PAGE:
Five tips for great presentations10 December
By Paul Chequer
Affect the audience with everything you do
There are lots of different ways to gain rapport with an audience but perhaps the most effective is to always be asking the question “What am I doing to the audience?’ Making them the primary focus of everything you say is going to mean they are taken on a journey and continually affected not just by what you say but also by how you say it. Think about your objectives for each section of a presentation in terms of the impact on your audience, ‘I want to inspire’ or ‘I want to reassure’ or ‘I want to excite’. This ensures there is a relationship being built between yourself, your content and your audience.
Make your eye contact inclusive
Eye contact is vital when communicating in any situation because it creates a connection. The key is to always be inclusive, no matter what the size of audience they all need to feel that you are talking to them. I like to use the metaphor of a plate spinner at a circus, in order to keep those plates spinning he needs to keep wobbling those sticks and if any one is ignored for too long the plate smashes! If you ignore any member of the audience for too long then they are going to stop listening and disengage. Be direct but don’t stay too long with one person, it will freak them out!
Project confidence physically
You don’t need to feel confident in order to project confidence and in fact just by projecting confidence you will automatically start to feel it too. Audiences are very adept at spotting physical signs of negativity and reluctance and your ability to be composed, to find stillness and to feel free with gesture are all signs that you are confident. A smile is always useful too!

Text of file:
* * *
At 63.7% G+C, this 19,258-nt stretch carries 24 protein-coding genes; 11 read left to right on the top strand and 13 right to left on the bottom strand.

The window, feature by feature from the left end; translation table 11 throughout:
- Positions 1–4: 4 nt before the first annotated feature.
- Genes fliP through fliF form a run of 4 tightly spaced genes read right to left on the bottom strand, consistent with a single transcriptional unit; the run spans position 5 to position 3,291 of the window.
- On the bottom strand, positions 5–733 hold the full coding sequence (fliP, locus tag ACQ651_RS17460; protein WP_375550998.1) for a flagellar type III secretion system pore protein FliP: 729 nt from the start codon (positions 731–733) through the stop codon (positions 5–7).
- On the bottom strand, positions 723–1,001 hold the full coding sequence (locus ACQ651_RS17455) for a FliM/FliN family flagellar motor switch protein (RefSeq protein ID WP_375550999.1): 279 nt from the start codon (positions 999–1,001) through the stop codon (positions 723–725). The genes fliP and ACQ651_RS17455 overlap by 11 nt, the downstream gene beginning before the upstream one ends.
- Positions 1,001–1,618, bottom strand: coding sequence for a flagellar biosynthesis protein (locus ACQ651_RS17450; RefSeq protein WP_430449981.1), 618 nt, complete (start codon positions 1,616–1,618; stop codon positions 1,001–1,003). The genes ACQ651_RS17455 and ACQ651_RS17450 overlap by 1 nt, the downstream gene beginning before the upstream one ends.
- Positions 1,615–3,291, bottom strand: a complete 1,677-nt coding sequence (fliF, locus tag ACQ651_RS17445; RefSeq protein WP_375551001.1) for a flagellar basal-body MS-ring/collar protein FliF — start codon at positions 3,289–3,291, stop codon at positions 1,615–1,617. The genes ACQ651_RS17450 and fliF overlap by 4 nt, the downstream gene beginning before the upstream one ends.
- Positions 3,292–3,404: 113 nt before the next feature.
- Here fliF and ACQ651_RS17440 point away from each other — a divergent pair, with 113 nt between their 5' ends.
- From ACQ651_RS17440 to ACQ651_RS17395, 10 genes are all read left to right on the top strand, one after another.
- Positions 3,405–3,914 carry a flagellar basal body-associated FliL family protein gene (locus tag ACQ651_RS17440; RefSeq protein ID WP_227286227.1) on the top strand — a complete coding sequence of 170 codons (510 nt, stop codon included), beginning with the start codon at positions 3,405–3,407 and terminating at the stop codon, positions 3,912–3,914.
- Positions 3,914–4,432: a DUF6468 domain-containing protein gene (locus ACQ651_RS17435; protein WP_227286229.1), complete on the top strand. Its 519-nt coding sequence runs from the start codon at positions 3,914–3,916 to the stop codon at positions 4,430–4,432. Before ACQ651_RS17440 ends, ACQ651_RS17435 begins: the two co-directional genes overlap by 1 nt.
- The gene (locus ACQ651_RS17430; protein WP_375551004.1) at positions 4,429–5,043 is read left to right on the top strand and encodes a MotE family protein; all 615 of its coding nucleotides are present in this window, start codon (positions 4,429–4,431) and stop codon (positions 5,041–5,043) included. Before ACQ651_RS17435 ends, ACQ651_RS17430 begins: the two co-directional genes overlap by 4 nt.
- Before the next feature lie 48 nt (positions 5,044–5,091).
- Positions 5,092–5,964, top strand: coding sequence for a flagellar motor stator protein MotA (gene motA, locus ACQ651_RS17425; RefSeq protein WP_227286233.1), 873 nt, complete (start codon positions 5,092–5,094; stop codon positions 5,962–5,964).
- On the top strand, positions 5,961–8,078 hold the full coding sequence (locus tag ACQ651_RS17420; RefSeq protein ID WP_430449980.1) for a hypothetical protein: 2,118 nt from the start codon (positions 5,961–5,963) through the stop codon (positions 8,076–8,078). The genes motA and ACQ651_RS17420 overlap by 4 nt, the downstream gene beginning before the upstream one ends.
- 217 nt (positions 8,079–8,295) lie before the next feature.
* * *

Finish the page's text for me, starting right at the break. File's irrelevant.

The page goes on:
Find variation in your voice
As an actor you spend a lot of time warming the voice and learning how to make sure it is free to work at its full potential. Finding variation in tone is going to help you sound more interesting and confident. Changing the pace at which you talk will help guide an audience through the bits you want them to remember. Think about where to add emphasis to convey the meaning you want. Always ensure there is a good energy in your voice – I often say imagine that every word you speak needs to land at head height on the wall at the back of the room. Also try and eradicate those ers and ums – we don’t need to hear you think!
Breath / Breath / Breath
That’s three breaths not just because it’s important but also because it has three elements. Firstly, it powers the voice so a good amount of breath is needed, particularly in a larger space. Secondly, it signifies to an audience how you feel about being in front of them. So a high, tight breath will indicate nerves whereas a low, calm breath will indicate confidence. Finally, by breathing more and in a relaxed way you gain composure and confidence, you give yourself time to think and space for the audience to digest what you have said. It’s not complicated, just breath more than you think you need to.
Find out more
This article draws on content from the ISOC courses Advanced Public Speaking and Presentation Skills (2 days) and Presentation Training and Public Speaking (2 days)